Sangeeta Bandyopadhyay says only a writer knows how little of what is meant to be written and how much is actually written.
She is a venerated novelist, a newspaper columnist, an essayist and a film critic. She lives and works in Kolkata. She started writing poetry and letters to her friends at the age of 12. Sangeeta Bandyopadhyay professionally began her career in writing at the age of 25 and later started with poetry when she was 30.
She is the author of ‘Abandon’, ‘Panty’ and ‘The Yogini’. She has published nine novels and over fifty short stories since her first controversial novel ‘Shankhini’ which made her an explosive debutante writer. Bandyopadhyay is best known for her novel ‘Panty’(Penguin India, 2015). When it was first published in Bengali, it created a furore, a wide segment of the society including many stalwart writers condemned her and raised questions.
Bandyopadhyay was providing insights into a writer's mind and how she pursues it while interacting with students in a webinar series - christened as #MediaNext 2020, hosted by Adamas University, Kolkata recently. ABP Education was a partner of MediaNext 2020. Here are the excerpts from his talk:
“The only motivation has been the urge to read my own mind,” says Bandyopadhyay. Thinking and giving shape to the idea blooming inside the mind and then exposing it in front of the world makes it even more powerful and simultaneously makes it a better equation with the people. The most important factor is observation. “People from different walks of life have been my inspiration,” says Bandyopadhyay.
Bandyopadhyay, as a published author, feels to be able to think something and aptly planting the seeds of thought are the prime challenges for a writer. “It is vast yet giving shape in words is onerous,” added Bandyopadhyay. Her bold and powerful writings are only 50 percent of what she has implemented. “Even in the most illustrious works there are always some incomplete words of one’s thoughts,” expresses Bandyopadhyay.
“My novels are often very intensively related to my own life and experiences,” says Bandyopadhyay. Out of the protagonists she has written so far, she could mostly relate to ‘Abandon’ as a writer. The story is a blend of magic realism and surrealism which eventually makes it her most favourite. “Novels which talk about mankind, relationships, women empowerment, socio-economic scenarios and its impact on society, attracts me the most. I read and enjoy several other contemporary women writers. Many authors are writing only about the things they derive self-satisfaction from. I have never seen my own writings being influenced by anyone else although I know there are other works too having similarities with my own work. It is my nature to deeply question the very writing that becomes the most acceptable to me,” expresses Bandyopadhyay. Social issues that often haunts can be an interesting story to write for. Even an imagery or a scene that haunts can also be a piece for writing, Bandyopadhyay strongly believes.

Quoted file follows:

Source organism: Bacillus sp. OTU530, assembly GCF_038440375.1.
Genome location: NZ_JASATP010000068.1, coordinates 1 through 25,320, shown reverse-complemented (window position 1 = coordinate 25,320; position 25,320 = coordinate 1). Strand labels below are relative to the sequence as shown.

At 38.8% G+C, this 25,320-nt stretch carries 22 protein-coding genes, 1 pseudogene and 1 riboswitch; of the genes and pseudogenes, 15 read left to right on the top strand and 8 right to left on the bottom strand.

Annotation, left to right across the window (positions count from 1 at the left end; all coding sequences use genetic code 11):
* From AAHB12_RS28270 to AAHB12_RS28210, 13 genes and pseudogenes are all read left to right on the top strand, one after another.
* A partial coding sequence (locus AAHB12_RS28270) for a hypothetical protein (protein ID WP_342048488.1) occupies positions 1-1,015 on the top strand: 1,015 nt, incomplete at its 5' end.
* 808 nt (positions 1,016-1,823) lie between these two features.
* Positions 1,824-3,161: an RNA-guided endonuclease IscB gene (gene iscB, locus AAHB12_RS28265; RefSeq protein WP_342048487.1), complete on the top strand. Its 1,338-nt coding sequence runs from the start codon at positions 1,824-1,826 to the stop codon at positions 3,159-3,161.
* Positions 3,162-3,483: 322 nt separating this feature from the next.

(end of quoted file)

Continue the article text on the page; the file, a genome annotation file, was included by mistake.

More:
“Our predilection is literally powerful than everything else we own”–Sangeeta Bandyopadhyay
“It is difficult to say today exactly what sort of writing I was aiming for. Much of my writing style is something like habitual writing,” says Bandyopadhyay. Only a writer knows how little of what is meant to write and how much is actually written. There is something beyond all these imposed identities. It may not be anything exceptional or specific, or even explicitly great. But not even an entire lifetime is abundant to search for it.
Bandyopadhyay’s Shankhini, Panty, Abandon and The Yogini has also been translated in English and published by Tilted Axis Press, a UK based publishing house. She has been called ‘India’s Elena Ferrante’, and her novel ‘Abandon’ has been compared to Emma Donoghue’s ‘Room’.
“Language is not a barrier when the content of my work allures and has similar appeals in every respective society,” expresses Bandyopadhyay. Different countries may have different languages, distinct traditions, dissimilar taste and contrasting culture but an enthralling piece of work always attracts humankind which demonstrates our mental attitude matches somewhere, she says.